Penwest Pharmaceuticals Co. halted development of its beta-blocker PW2101 after receiving a non-approvable letter for the drug in hypertension and angina.
In the letter, the FDA turned down PW2101's new drug application because of concerns regarding the degree of kinetic variability of the drug among individual patients, and because beta blockade could not be sufficiently demonstrated as a substitute for efficacy across the inter-dosing interval on an individual patient basis.
The Danbury, Conn.-based company declined to comment on the FDA's letter, though President and CEO Robert Hennessey said in a press release that it would not be in the firm's best interest to expend the time and resources needed to carry out "the additional activities we believe would be required."
Penwest's stock (NASDAQ:PPCO) lost 10 cents Thursday to close at $11.82, up 7 cents, after trading as low as $10.29.
The non-approvable letter seems to doom Penwest's marketing deal with King of Prussia, Pa.-based Prism Pharmaceuticals Inc. Signed in April, the agreement gave Prism rights to sell PW2101 in the U.S. and Canada, in exchange for a non-refundable up-front payment of $4 million, as well as up to $9.5 million in clinical and regulatory milestones, such as FDA approval by year's end, plus royalties of 15 percent to 18 percent.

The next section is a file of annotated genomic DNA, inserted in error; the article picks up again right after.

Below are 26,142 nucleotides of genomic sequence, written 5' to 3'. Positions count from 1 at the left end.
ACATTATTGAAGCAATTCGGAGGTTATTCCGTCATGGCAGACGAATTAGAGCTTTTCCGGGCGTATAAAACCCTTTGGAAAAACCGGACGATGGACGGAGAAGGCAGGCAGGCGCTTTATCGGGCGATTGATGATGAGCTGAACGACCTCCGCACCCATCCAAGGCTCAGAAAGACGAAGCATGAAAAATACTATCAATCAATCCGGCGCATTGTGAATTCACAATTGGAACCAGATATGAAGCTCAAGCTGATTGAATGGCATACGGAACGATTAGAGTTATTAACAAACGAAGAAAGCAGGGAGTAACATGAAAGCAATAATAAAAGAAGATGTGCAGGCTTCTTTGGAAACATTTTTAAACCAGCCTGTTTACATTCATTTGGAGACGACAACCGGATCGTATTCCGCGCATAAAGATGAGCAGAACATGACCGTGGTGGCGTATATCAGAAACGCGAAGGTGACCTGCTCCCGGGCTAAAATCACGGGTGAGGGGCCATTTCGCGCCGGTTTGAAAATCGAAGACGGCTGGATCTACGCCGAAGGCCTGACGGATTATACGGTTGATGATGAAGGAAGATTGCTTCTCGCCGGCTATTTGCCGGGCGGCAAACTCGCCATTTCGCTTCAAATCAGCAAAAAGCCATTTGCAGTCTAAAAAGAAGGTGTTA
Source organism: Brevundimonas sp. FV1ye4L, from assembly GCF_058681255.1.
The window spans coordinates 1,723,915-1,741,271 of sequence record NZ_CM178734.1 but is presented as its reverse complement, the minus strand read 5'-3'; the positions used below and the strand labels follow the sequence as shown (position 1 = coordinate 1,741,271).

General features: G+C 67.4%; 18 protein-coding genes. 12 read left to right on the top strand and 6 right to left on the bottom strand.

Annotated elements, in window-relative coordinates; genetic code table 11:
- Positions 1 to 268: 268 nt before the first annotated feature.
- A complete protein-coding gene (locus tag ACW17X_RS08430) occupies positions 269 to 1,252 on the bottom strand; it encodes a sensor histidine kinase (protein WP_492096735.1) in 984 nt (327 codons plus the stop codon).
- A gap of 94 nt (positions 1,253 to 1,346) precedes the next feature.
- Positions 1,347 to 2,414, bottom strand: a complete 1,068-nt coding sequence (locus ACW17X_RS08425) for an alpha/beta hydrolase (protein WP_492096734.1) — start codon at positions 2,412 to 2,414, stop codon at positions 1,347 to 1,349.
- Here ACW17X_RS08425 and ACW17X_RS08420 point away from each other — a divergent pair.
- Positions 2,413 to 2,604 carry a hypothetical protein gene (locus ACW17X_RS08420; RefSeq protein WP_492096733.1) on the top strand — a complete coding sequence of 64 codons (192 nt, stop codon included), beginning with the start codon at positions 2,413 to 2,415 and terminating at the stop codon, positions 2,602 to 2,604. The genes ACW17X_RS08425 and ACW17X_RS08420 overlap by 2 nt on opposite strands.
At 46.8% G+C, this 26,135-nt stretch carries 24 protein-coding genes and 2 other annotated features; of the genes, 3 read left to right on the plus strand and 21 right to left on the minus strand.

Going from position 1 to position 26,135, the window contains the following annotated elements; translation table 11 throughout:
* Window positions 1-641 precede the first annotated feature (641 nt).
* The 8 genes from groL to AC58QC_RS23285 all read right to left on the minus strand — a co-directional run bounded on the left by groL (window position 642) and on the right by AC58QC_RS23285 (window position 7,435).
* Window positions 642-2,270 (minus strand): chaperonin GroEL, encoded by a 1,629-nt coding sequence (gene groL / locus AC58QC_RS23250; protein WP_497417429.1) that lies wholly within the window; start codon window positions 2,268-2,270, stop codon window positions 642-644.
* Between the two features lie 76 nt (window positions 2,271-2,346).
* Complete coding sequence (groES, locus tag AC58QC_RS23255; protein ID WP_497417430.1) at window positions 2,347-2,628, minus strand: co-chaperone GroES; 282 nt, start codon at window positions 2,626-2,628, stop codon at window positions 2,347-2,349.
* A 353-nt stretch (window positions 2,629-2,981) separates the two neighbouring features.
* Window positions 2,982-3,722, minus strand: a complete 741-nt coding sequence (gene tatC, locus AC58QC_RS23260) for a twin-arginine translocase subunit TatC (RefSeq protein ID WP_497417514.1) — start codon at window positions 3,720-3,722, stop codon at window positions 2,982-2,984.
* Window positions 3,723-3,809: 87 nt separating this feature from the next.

When contacted by BioWorld Today, Prism representatives would not comment.
The FDA accepted the NDA in November for PW2101, a controlled-release formulation of an immediate-release beta-blocker. Data for the application included results from a pivotal trial, which evaluated PW2101 in four dosage levels and showed that volunteers given the low-strength version gained statistically significant reductions in exercise-induced heart rates.
At the FDA's request, Penwest conducted a second pivotal trial of low-dose PW2101 alone. That trial missed its primary endpoint of a change in the mean seated office-cuff diastolic blood pressure from baseline to week six, but hit the secondary endpoints, and those results were submitted for the agency's review.
With the discontinuation of the PW2101 program, Penwest intends to focus its resources on developing other products in its pipeline, specifically its early stage compounds aimed at treating central nervous system diseases such as depression, epilepsy and schizophrenia.
Results are expected in the fourth quarter from a 12-week Phase III trial with its oral, extended-release opioid analgesic, Oxymorphone ER, for moderate to severe pain in patients who need continuous opioid therapy over a long period of time. The firm's partner for that product, Endo Pharmaceuticals Inc., of Chadds Ford, Pa., received an approvable letter in October 2003, and reached an agreement with the FDA in December regarding protocol for a follow-up trial.
Penwest reported cash and investments totaling $66.8 million as of March 31 with a net loss of $8.9 million for the first quarter.